The dharma has been slow to take root in Latin America. But perhaps no one has played a more critical role in sharing Buddhist teachings with Spanish-speaking seekers than Marco Antonio Karam, director of Casa Tibet, the Latin American counterpart of Tibet House, headquartered in Mexico City.
Born in Mexico City to an upper-class business family, Karam is proud of his background and says his upbringing gave him the tools to promote the Tibetan culture in Mexico. Early on, Karam was trained in classical organ and even considered a career as a musician. “But Buddhism was always my first choice,” he said, “even though I didn’t have a clue in those early days how to make this possible.”
Karam was drawn to Buddhism as a teenager when he read the books Born in Tibet and Meditation in Action by Chögyam Trungpa Rinpoche. Later he traveled to Denver to seek advice from Trungpa, who was teaching at Naropa University. “He was the one who gave me suggestions on how to consolidate my Buddhist education.”
Now, many years later, one of Karam’s missions has been to educate Mexicans about the meaning and importance of Buddhism.
“Many people erroneously see this ancient tradition as a New Age spiritual practice,” said Karam. “What Casa Tibet has tried to do over the last 32 years is present the depth of Buddhist teachings and their relevance in contemporary society.” To that end, Karam has worked to “‘tropicalize’ the Buddha’s teachings so they are pertinent and meaningful to Western, Latin American, and Spanish-speaking audiences.”
That means underscoring the similarities between these apparently different cultures. “To begin with, our culture is theistic, mostly Catholic, and very conservative, in contrast to Buddhism’s nontheistic tradition. And over the centuries Tibetan Buddhism has accentuated introspection and contemplation, which is not as common in Christianity.” Yet despite their religious differences, Karam believes Mexicans and Tibetans do have things in common, such as large, close-knit families, a baroque outlook toward life, and a love for spicy foods. He discovered some of these similarities while studying with His Holiness the Dalai Lama in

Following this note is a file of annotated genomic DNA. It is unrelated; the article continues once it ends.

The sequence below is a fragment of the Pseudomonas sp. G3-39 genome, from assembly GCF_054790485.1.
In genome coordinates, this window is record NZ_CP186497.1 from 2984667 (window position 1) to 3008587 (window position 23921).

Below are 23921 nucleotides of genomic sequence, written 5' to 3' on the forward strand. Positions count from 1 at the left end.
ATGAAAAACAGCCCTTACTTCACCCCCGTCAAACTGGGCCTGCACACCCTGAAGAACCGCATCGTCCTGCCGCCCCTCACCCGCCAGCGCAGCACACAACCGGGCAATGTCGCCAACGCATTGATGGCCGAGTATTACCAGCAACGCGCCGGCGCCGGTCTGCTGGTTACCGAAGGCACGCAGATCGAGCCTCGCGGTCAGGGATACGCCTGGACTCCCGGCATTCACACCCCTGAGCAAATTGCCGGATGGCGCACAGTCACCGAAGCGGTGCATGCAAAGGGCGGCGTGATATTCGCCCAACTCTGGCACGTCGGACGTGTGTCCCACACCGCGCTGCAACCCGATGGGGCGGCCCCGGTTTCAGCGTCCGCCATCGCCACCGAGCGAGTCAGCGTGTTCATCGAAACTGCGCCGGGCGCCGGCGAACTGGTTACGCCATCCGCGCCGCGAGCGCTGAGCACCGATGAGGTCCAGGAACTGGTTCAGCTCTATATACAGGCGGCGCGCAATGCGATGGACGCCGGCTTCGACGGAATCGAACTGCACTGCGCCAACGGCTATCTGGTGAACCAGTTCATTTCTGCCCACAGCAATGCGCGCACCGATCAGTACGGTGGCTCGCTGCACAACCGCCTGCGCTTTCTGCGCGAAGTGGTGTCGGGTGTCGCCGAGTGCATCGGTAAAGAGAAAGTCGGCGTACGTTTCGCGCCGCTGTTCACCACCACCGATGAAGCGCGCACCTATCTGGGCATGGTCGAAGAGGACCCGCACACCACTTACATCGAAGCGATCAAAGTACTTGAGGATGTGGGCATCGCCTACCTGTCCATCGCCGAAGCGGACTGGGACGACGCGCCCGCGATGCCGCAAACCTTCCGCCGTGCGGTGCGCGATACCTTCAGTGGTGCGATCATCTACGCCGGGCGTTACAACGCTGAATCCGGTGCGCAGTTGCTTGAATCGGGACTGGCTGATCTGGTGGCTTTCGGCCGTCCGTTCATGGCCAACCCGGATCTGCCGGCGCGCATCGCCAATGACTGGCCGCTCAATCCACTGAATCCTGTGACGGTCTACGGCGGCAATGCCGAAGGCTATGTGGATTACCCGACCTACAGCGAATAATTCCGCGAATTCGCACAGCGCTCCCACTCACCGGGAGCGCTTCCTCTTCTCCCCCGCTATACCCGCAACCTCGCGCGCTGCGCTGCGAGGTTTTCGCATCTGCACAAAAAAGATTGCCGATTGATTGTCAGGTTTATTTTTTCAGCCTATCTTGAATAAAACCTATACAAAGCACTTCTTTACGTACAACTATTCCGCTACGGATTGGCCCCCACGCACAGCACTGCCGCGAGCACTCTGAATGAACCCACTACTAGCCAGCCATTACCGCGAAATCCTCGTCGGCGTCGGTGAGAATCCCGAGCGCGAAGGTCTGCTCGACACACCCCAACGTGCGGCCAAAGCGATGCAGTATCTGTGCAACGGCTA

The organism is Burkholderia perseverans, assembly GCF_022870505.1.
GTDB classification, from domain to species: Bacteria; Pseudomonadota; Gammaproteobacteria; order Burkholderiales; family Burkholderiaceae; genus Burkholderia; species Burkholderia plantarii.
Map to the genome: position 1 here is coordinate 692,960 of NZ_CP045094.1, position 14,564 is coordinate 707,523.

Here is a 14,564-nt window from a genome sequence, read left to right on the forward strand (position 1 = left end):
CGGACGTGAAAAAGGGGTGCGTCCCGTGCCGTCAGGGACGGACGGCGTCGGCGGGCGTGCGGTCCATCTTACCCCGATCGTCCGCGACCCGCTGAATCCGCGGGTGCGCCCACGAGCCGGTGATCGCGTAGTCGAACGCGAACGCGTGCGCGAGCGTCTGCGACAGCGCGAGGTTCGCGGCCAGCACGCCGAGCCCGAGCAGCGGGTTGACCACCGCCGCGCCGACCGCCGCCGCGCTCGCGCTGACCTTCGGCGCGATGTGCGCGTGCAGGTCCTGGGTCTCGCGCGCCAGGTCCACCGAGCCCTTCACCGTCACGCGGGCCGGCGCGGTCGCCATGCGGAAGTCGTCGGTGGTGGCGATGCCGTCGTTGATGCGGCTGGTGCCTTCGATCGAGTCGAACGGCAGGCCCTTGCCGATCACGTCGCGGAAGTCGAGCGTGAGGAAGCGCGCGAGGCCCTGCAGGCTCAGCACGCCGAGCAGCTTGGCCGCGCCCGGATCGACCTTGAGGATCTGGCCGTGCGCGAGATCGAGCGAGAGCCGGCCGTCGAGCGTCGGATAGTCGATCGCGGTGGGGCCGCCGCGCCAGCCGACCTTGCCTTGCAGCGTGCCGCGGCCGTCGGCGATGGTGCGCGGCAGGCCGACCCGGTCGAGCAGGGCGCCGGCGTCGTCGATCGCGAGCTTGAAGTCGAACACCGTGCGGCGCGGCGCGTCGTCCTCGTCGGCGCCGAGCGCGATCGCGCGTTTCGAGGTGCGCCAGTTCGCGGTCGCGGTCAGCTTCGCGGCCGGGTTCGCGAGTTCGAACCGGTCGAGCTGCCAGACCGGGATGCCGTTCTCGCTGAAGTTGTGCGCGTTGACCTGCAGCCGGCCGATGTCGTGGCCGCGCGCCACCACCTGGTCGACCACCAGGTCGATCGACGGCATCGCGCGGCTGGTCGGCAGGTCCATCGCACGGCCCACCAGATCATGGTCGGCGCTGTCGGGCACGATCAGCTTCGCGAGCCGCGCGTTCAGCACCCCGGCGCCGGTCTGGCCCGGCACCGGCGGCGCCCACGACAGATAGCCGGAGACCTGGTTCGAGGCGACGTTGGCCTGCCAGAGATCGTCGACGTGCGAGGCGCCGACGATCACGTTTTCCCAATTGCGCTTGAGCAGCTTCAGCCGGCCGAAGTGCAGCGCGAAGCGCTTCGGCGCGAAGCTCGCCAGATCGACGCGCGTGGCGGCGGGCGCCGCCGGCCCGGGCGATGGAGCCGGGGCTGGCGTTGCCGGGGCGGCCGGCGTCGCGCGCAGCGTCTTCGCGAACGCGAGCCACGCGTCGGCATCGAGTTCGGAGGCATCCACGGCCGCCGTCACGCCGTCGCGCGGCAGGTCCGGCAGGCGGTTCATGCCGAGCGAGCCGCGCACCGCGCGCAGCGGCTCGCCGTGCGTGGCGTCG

Dharamsala, India. After getting to know Karam, the Dalai Lama decided that this Mexican lama was the one to bring Tibetan culture to Mexico and other Spanish speaking countries.
The idea of opening a Tibet House in Mexico came from both the Dalai Lama and one of Karam’s most influential teachers, Geshe Lhundub Sopa, the first Tibetan to be given a position as a full tenured professor at an American university. In the 1980s, Karam studied under Geshe Sopa at Deer Park Buddhist Center in Wisconsin.
Since its official opening in 1989, Casa Tibet has expanded to nineteen Spanish-speaking centers in Mexico, Central America, and some US border states. It has two thousand active members, while hundreds of thousands have participated in its various activities.
Karam himself teaches four classes each week from Mexico City that are geared to different levels of practitioners, from neophytes to longtime students of Tibetan Buddhism. As a translator of Tibetan, Karam says Spanish is a natural fit for teaching the dharma: “The Spanish language allows for the construction of a vast vocabulary that can render terms in a very accurate manner,” he said. “It is extraordinarily rich for the translation of Buddhism.”
Examples of Casa Tibet’s Summer 2021 Spanish-language seminars? “What Is a Bodhisattva?” and “Cultivating Good Feelings for People Who Drive You Loco.” (Spanish speakers interested in Buddhism can join the seminars online via casatibet.org.mx.)
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